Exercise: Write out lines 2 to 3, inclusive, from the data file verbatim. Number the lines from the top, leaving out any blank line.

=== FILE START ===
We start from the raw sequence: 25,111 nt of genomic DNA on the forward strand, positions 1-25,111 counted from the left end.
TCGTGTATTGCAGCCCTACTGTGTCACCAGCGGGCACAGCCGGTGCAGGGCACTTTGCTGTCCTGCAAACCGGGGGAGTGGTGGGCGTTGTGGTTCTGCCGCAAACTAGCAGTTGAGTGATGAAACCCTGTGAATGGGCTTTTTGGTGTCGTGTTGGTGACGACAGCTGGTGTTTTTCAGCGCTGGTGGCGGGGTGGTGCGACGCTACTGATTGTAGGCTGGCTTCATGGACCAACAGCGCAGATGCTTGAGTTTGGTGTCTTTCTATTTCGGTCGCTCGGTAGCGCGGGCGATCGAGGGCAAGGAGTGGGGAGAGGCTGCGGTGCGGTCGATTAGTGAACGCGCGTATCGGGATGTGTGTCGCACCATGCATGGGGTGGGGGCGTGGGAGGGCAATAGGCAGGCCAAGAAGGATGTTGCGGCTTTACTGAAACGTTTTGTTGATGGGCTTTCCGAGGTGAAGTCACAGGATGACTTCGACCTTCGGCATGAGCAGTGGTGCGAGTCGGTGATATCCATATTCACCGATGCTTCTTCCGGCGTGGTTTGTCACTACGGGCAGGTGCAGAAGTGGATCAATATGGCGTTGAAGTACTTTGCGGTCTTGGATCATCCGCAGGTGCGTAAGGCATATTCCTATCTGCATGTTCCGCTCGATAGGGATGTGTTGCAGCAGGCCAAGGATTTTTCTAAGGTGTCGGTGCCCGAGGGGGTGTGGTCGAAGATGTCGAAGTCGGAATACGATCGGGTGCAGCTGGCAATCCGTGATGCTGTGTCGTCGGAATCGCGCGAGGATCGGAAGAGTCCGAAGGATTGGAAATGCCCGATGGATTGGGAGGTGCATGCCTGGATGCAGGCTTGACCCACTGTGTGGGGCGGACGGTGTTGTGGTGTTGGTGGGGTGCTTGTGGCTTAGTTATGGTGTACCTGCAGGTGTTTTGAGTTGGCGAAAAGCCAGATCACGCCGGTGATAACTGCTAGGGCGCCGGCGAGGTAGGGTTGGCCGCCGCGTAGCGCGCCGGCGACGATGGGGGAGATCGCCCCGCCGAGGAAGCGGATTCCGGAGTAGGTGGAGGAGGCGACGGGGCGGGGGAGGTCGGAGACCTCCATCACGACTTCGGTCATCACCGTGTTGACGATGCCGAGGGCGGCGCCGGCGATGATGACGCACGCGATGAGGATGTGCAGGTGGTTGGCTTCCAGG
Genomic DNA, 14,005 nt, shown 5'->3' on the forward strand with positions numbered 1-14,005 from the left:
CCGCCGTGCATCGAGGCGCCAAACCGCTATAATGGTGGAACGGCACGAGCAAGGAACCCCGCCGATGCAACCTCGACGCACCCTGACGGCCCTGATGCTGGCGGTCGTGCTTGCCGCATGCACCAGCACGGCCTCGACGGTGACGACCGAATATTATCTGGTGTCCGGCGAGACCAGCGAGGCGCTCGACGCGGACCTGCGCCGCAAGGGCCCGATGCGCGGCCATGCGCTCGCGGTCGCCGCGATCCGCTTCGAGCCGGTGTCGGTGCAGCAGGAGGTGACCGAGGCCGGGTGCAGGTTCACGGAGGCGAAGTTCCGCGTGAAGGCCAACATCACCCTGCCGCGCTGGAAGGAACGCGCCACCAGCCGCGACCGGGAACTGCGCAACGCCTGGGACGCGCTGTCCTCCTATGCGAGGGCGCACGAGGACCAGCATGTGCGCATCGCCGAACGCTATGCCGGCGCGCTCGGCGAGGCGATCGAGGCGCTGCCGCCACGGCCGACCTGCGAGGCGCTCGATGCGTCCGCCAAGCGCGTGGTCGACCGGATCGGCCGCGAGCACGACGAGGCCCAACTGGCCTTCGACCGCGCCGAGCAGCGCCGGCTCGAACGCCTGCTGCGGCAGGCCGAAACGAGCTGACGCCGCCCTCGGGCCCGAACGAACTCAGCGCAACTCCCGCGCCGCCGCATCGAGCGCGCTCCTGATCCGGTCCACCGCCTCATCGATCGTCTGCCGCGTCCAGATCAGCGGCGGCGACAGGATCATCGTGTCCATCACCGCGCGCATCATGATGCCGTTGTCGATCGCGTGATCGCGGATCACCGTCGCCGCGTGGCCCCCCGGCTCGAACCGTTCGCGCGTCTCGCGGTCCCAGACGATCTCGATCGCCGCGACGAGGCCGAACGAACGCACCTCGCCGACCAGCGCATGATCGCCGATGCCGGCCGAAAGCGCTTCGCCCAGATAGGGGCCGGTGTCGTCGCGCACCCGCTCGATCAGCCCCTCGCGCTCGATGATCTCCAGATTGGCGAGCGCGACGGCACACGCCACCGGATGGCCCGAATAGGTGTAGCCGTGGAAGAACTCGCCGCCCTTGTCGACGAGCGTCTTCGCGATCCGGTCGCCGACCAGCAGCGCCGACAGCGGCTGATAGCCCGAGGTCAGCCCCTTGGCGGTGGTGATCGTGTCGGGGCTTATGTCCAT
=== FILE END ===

TCGTGTATTGCAGCCCTACTGTGTCACCAGCGGGCACAGCCGGTGCAGGGCACTTTGCTGTCCTGCAAACCGGGGGAGTGGTGGGCGTTGTGGTTCTGCCGCAAACTAGCAGTTGAGTGATGAAACCCTGTGAATGGGCTTTTTGGTGTCGTGTTGGTGACGACAGCTGGTGTTTTTCAGCGCTGGTGGCGGGGTGGTGCGACGCTACTGATTGTAGGCTGGCTTCATGGACCAACAGCGCAGATGCTTGAGTTTGGTGTCTTTCTATTTCGGTCGCTCGGTAGCGCGGGCGATCGAGGGCAAGGAGTGGGGAGAGGCTGCGGTGCGGTCGATTAGTGAACGCGCGTATCGGGATGTGTGTCGCACCATGCATGGGGTGGGGGCGTGGGAGGGCAATAGGCAGGCCAAGAAGGATGTTGCGGCTTTACTGAAACGTTTTGTTGATGGGCTTTCCGAGGTGAAGTCACAGGATGACTTCGACCTTCGGCATGAGCAGTGGTGCGAGTCGGTGATATCCATATTCACCGATGCTTCTTCCGGCGTGGTTTGTCACTACGGGCAGGTGCAGAAGTGGATCAATATGGCGTTGAAGTACTTTGCGGTCTTGGATCATCCGCAGGTGCGTAAGGCATATTCCTATCTGCATGTTCCGCTCGATAGGGATGTGTTGCAGCAGGCCAAGGATTTTTCTAAGGTGTCGGTGCCCGAGGGGGTGTGGTCGAAGATGTCGAAGTCGGAATACGATCGGGTGCAGCTGGCAATCCGTGATGCTGTGTCGTCGGAATCGCGCGAGGATCGGAAGAGTCCGAAGGATTGGAAATGCCCGATGGATTGGGAGGTGCATGCCTGGATGCAGGCTTGACCCACTGTGTGGGGCGGACGGTGTTGTGGTGTTGGTGGGGTGCTTGTGGCTTAGTTATGGTGTACCTGCAGGTGTTTTGAGTTGGCGAAAAGCCAGATCACGCCGGTGATAACTGCTAGGGCGCCGGCGAGGTAGGGTTGGCCGCCGCGTAGCGCGCCGGCGACGATGGGGGAGATCGCCCCGCCGAGGAAGCGGATTCCGGAGTAGGTGGAGGAGGCGACGGGGCGGGGGAGGTCGGAGACCTCCATCACGACTTCGGTCATCACCGTGTTGACGATGCCGAGGGCGGCGCCGGCGATGATGACGCACGCGATGAGGATGTGCAGGTGGTTGGCTTCCAGG
Genomic DNA, 14,005 nt, shown 5'->3' on the forward strand with positions numbered 1-14,005 from the left: